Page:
Brian: I’m fascinated. I wonder how do we dominate each other with causal ego?

 

Terri: Well, of course, it’s very, very subtle but it does happen. I do think Holacracy’s source is out of the causal tier. From what I can tell, it’s a very late level organizational practice structure that can be beneficial at every level, and transcends and includes, which is really a beautiful think about it. I would be willing to bet you that you’re pretty attached to Holacracy!  So there’s really nothing wrong with attachments in the concrete form; one had better be attached to their babies because bad things happen if they’re not, and so attachment isn’t something necessarily to rail against either, but the awareness of it and the awareness of the emptiness of everything even as there is fullness there.

 

The thing is that Susanne talks about differentiation and integration. There’s differentiation and integration at the concrete floor, there’s differentiation and integration at the subtle floor. There’s also as far as I can tell differentiation and integration at the causal floor, and the first two stages at any floor is creating a new self. That’s the differentiating. You’re differentiating from – in the subtle floor when you’re creating subtle self, you’re differentiating yourself from the concrete, and you’re creating a subtle self.

 

The last two stages, which are Individualist and Strategist, are actually destroying that subtle self because they’re integrating themselves so much that they no longer have a subtle self, and that happens like projection becomes something that becomes very real. By the time your at the end of the Strategist stage, you look at somebody else and you say, “Gosh! What I see in them is really me, and what I see in me is really them.” So where is your subtle self if the projections exist – you can’t find it. This integration part actually destroys the subtle self that you built in the first two stages, and prepares you for leaping into the next floor, which is a causal self, and the first two stages there, you’re creating a causal self. The last two stages, you are integrating again, and as far as I can tell, this is a pattern that happens all the way through. So it’s quite a fascinating process, and as you look at people in these various stages, it’s really important to have a practice that will hold everybody in that and of course I think, as I mentioned before, I think Holacracy does that quite well with its capacity of encouraging people to continue to let go. It allows people at the differentiating or the creation stage to let go of their old concrete self or their old subtle self, and in the integration or the destruction stage, it allows people to let go of the self that they just created, so that they can move into a new self. So it’s really quite an ingenious process.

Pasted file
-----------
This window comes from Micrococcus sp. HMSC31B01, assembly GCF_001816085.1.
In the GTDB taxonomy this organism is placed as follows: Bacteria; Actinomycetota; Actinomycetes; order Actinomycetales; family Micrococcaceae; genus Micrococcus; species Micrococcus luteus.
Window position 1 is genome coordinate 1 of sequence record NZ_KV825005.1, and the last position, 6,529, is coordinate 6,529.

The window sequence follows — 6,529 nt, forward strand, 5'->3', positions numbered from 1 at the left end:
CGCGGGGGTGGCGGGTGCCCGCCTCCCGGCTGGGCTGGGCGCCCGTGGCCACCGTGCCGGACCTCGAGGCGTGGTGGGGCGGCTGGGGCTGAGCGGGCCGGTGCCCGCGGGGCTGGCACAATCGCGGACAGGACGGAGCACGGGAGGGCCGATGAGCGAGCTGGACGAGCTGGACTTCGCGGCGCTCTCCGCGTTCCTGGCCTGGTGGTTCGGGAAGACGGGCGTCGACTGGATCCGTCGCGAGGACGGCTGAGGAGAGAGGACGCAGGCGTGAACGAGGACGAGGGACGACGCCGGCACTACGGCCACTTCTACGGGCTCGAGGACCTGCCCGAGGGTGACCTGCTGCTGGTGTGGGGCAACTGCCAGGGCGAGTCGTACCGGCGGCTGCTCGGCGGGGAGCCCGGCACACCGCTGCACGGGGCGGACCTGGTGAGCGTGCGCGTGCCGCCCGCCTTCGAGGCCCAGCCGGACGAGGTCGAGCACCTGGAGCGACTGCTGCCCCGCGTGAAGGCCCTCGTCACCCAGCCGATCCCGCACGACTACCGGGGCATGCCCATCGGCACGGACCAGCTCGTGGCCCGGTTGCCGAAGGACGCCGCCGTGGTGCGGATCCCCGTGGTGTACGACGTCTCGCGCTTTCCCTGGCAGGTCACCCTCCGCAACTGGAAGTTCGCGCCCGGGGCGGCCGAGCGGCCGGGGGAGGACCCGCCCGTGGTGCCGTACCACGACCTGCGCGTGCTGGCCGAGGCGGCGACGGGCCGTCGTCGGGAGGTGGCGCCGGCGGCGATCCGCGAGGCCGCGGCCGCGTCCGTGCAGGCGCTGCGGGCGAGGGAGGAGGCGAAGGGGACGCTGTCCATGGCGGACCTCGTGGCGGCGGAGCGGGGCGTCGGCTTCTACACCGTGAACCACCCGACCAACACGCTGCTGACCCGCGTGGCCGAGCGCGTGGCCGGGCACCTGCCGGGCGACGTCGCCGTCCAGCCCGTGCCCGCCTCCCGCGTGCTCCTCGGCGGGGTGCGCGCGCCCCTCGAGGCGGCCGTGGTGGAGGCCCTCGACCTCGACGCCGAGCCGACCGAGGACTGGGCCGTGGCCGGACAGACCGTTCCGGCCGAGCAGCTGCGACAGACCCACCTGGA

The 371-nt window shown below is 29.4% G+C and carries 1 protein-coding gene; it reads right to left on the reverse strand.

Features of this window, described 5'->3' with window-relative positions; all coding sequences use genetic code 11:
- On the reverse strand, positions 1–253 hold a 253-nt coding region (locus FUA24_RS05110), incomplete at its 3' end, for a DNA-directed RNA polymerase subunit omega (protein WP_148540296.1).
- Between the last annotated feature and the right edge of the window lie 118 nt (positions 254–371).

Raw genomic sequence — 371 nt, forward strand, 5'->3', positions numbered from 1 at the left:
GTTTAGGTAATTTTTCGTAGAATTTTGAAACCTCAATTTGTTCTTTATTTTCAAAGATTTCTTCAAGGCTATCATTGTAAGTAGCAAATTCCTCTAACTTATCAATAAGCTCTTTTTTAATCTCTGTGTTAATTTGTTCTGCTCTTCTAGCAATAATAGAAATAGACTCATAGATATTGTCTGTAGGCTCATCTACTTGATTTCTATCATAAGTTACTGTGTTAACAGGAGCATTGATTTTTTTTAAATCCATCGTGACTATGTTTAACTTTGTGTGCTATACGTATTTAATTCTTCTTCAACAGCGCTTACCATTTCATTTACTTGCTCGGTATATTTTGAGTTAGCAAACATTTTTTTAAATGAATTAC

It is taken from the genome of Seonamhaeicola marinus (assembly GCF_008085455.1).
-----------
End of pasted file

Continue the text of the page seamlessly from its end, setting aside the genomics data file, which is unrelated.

Brian: Fascinating, let me ask you, so looking at this development through the different floors and at how it is normal at one space to have the selves competing and dominating, and then holding a space where they can integrate, and then start competing at another level. So as soon as we get all the concrete selves all working together nicely and held in a framework, it allows the subtle selves to blossom and start competing with each other until we hold a framework, which I think Holacracy  does, for allowing that to integrate. So the next step is going to be competing with each other at the causal self level, and I’m wondering – I’m pretty sure I do it all the time but I’m not sure quite what it looks like.  I have glimpses here and there. How do we dominate each other at the causal self level? Even if we’re in a framework like Holacracy  that holds and integrates at the subtle level beautifully, I bet Holacracy is not sufficient for that. I don’t think that’s what it does. That we can still dominate each other at the causal self level. What does that look like? Any ideas?

 

Terri: The thing about the causal level that is so different is that it becomes – we’re working in transpersonal, it’s beyond the person. Because you’re beyond the person, the transpersonal levels, you have this witness that is activated all the time. You become aware of domination, and you become aware of – there’s a humility in it – even as you have attachments and ownership to things, there is a space that you move to eventually, where you see everything as really beautiful and there’s a profound acceptance of everything that is quite astonishing. As long as the mind that makes distinction is the one that’s running the show and making up the constructions and all of that, there’s going to be some sort of tricky phase and some sort of – I don’t know if you want to call it domination. It may not like domination at the later levels, but a sense that you know what’s going on anyway that other people may not know as much of what’s going as you do. That’s the ego, and you get to a place where you really understand that any choice you make is egoic. Even though it may seem like good or bad, whether you make the choice either way, it’s an egoic choice in some respects and so I think that if there is a domination, it’s a much refined one because you have this witness and the witness is really a transpersonal experience coming up and it’s walking around with you in the moment.